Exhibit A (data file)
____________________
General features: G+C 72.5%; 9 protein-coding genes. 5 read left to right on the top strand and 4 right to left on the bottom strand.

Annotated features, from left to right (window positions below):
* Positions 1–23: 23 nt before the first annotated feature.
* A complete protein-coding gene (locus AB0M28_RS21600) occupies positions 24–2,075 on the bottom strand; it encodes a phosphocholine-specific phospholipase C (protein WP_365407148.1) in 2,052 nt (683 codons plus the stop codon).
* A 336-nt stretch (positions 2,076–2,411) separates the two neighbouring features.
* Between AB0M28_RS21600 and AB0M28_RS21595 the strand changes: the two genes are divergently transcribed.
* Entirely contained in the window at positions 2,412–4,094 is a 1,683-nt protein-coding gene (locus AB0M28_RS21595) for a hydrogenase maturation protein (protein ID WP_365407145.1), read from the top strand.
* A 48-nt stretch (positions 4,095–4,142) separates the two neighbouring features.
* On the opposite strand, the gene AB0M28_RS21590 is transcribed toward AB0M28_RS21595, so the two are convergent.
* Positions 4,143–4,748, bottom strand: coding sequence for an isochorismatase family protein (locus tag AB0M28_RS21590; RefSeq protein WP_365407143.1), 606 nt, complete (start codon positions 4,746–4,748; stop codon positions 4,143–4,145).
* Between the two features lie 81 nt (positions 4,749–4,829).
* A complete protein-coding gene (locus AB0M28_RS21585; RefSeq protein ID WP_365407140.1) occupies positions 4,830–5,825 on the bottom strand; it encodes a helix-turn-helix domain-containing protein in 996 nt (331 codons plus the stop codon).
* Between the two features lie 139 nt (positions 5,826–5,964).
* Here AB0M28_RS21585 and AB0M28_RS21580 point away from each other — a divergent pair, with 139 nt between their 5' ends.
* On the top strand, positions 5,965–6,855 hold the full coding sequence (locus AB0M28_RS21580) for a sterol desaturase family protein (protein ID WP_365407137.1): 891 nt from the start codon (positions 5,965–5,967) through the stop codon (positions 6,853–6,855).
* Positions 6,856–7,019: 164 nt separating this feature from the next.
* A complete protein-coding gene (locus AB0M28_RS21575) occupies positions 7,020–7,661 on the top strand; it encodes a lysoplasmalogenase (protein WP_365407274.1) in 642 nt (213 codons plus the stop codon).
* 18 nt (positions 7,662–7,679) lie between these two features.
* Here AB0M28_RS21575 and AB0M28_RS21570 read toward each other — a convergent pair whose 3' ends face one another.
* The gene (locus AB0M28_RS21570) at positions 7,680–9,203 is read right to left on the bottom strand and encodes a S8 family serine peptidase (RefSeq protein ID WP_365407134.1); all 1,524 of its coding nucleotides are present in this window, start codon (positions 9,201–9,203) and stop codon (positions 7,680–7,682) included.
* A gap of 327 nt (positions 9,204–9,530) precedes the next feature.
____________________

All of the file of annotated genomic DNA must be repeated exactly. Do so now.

General features: G+C 72.5%; 9 protein-coding genes. 5 read left to right on the top strand and 4 right to left on the bottom strand.

Annotated features, from left to right (window positions below):
* Positions 1–23: 23 nt before the first annotated feature.
* A complete protein-coding gene (locus AB0M28_RS21600) occupies positions 24–2,075 on the bottom strand; it encodes a phosphocholine-specific phospholipase C (protein WP_365407148.1) in 2,052 nt (683 codons plus the stop codon).
* A 336-nt stretch (positions 2,076–2,411) separates the two neighbouring features.
* Between AB0M28_RS21600 and AB0M28_RS21595 the strand changes: the two genes are divergently transcribed.
* Entirely contained in the window at positions 2,412–4,094 is a 1,683-nt protein-coding gene (locus AB0M28_RS21595) for a hydrogenase maturation protein (protein ID WP_365407145.1), read from the top strand.
* A 48-nt stretch (positions 4,095–4,142) separates the two neighbouring features.
* On the opposite strand, the gene AB0M28_RS21590 is transcribed toward AB0M28_RS21595, so the two are convergent.
* Positions 4,143–4,748, bottom strand: coding sequence for an isochorismatase family protein (locus tag AB0M28_RS21590; RefSeq protein WP_365407143.1), 606 nt, complete (start codon positions 4,746–4,748; stop codon positions 4,143–4,145).
* Between the two features lie 81 nt (positions 4,749–4,829).
* A complete protein-coding gene (locus AB0M28_RS21585; RefSeq protein ID WP_365407140.1) occupies positions 4,830–5,825 on the bottom strand; it encodes a helix-turn-helix domain-containing protein in 996 nt (331 codons plus the stop codon).
* Between the two features lie 139 nt (positions 5,826–5,964).
* Here AB0M28_RS21585 and AB0M28_RS21580 point away from each other — a divergent pair, with 139 nt between their 5' ends.
* On the top strand, positions 5,965–6,855 hold the full coding sequence (locus AB0M28_RS21580) for a sterol desaturase family protein (protein ID WP_365407137.1): 891 nt from the start codon (positions 5,965–5,967) through the stop codon (positions 6,853–6,855).
* Positions 6,856–7,019: 164 nt separating this feature from the next.
* A complete protein-coding gene (locus AB0M28_RS21575) occupies positions 7,020–7,661 on the top strand; it encodes a lysoplasmalogenase (protein WP_365407274.1) in 642 nt (213 codons plus the stop codon).
* 18 nt (positions 7,662–7,679) lie between these two features.
* Here AB0M28_RS21575 and AB0M28_RS21570 read toward each other — a convergent pair whose 3' ends face one another.
* The gene (locus AB0M28_RS21570) at positions 7,680–9,203 is read right to left on the bottom strand and encodes a S8 family serine peptidase (RefSeq protein ID WP_365407134.1); all 1,524 of its coding nucleotides are present in this window, start codon (positions 9,201–9,203) and stop codon (positions 7,680–7,682) included.
* A gap of 327 nt (positions 9,204–9,530) precedes the next feature.